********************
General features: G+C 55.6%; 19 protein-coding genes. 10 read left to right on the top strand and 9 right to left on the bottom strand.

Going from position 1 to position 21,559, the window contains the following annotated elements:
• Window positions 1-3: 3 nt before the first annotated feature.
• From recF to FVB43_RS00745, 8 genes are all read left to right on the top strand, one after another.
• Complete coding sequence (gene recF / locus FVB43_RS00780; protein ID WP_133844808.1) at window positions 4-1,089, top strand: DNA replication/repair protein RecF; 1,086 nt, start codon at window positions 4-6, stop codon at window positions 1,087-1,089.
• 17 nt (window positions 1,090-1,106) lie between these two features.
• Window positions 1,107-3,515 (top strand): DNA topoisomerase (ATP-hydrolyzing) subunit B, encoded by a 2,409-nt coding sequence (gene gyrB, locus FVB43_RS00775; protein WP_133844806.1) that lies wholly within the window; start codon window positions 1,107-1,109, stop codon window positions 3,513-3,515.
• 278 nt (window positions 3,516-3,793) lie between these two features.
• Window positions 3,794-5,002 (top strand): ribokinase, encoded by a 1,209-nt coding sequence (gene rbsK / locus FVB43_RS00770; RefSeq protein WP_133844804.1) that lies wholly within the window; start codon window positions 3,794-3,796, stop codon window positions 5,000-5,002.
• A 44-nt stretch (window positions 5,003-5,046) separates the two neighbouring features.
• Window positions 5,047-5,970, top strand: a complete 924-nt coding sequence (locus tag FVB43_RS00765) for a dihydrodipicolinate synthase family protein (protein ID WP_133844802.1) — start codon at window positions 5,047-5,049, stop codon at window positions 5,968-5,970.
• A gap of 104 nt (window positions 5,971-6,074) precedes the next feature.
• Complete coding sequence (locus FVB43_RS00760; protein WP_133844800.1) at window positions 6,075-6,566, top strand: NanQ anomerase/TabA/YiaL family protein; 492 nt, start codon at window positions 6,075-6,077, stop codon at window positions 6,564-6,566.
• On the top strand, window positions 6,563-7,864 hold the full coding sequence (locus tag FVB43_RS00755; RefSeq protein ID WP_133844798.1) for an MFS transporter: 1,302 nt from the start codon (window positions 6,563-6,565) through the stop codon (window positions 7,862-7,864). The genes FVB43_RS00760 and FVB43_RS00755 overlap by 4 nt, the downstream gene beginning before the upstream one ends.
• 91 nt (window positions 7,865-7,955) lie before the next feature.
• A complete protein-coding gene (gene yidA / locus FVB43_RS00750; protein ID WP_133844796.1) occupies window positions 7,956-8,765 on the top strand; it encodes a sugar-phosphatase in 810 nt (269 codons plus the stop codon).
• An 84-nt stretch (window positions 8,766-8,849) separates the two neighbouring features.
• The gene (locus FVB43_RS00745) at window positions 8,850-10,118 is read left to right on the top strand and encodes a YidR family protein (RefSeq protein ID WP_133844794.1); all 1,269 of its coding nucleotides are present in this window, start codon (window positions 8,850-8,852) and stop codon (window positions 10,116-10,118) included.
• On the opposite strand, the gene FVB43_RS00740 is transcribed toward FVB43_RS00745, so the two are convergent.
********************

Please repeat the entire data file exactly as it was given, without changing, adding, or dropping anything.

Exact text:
General features: G+C 55.6%; 19 protein-coding genes. 10 read left to right on the top strand and 9 right to left on the bottom strand.

Going from position 1 to position 21,559, the window contains the following annotated elements:
• Window positions 1-3: 3 nt before the first annotated feature.
• From recF to FVB43_RS00745, 8 genes are all read left to right on the top strand, one after another.
• Complete coding sequence (gene recF / locus FVB43_RS00780; protein ID WP_133844808.1) at window positions 4-1,089, top strand: DNA replication/repair protein RecF; 1,086 nt, start codon at window positions 4-6, stop codon at window positions 1,087-1,089.
• 17 nt (window positions 1,090-1,106) lie between these two features.
• Window positions 1,107-3,515 (top strand): DNA topoisomerase (ATP-hydrolyzing) subunit B, encoded by a 2,409-nt coding sequence (gene gyrB, locus FVB43_RS00775; protein WP_133844806.1) that lies wholly within the window; start codon window positions 1,107-1,109, stop codon window positions 3,513-3,515.
• 278 nt (window positions 3,516-3,793) lie between these two features.
• Window positions 3,794-5,002 (top strand): ribokinase, encoded by a 1,209-nt coding sequence (gene rbsK / locus FVB43_RS00770; RefSeq protein WP_133844804.1) that lies wholly within the window; start codon window positions 3,794-3,796, stop codon window positions 5,000-5,002.
• A 44-nt stretch (window positions 5,003-5,046) separates the two neighbouring features.
• Window positions 5,047-5,970, top strand: a complete 924-nt coding sequence (locus tag FVB43_RS00765) for a dihydrodipicolinate synthase family protein (protein ID WP_133844802.1) — start codon at window positions 5,047-5,049, stop codon at window positions 5,968-5,970.
• A gap of 104 nt (window positions 5,971-6,074) precedes the next feature.
• Complete coding sequence (locus FVB43_RS00760; protein WP_133844800.1) at window positions 6,075-6,566, top strand: NanQ anomerase/TabA/YiaL family protein; 492 nt, start codon at window positions 6,075-6,077, stop codon at window positions 6,564-6,566.
• On the top strand, window positions 6,563-7,864 hold the full coding sequence (locus tag FVB43_RS00755; RefSeq protein ID WP_133844798.1) for an MFS transporter: 1,302 nt from the start codon (window positions 6,563-6,565) through the stop codon (window positions 7,862-7,864). The genes FVB43_RS00760 and FVB43_RS00755 overlap by 4 nt, the downstream gene beginning before the upstream one ends.
• 91 nt (window positions 7,865-7,955) lie before the next feature.
• A complete protein-coding gene (gene yidA / locus FVB43_RS00750; protein ID WP_133844796.1) occupies window positions 7,956-8,765 on the top strand; it encodes a sugar-phosphatase in 810 nt (269 codons plus the stop codon).
• An 84-nt stretch (window positions 8,766-8,849) separates the two neighbouring features.
• The gene (locus FVB43_RS00745) at window positions 8,850-10,118 is read left to right on the top strand and encodes a YidR family protein (RefSeq protein ID WP_133844794.1); all 1,269 of its coding nucleotides are present in this window, start codon (window positions 8,850-8,852) and stop codon (window positions 10,116-10,118) included.
• On the opposite strand, the gene FVB43_RS00740 is transcribed toward FVB43_RS00745, so the two are convergent.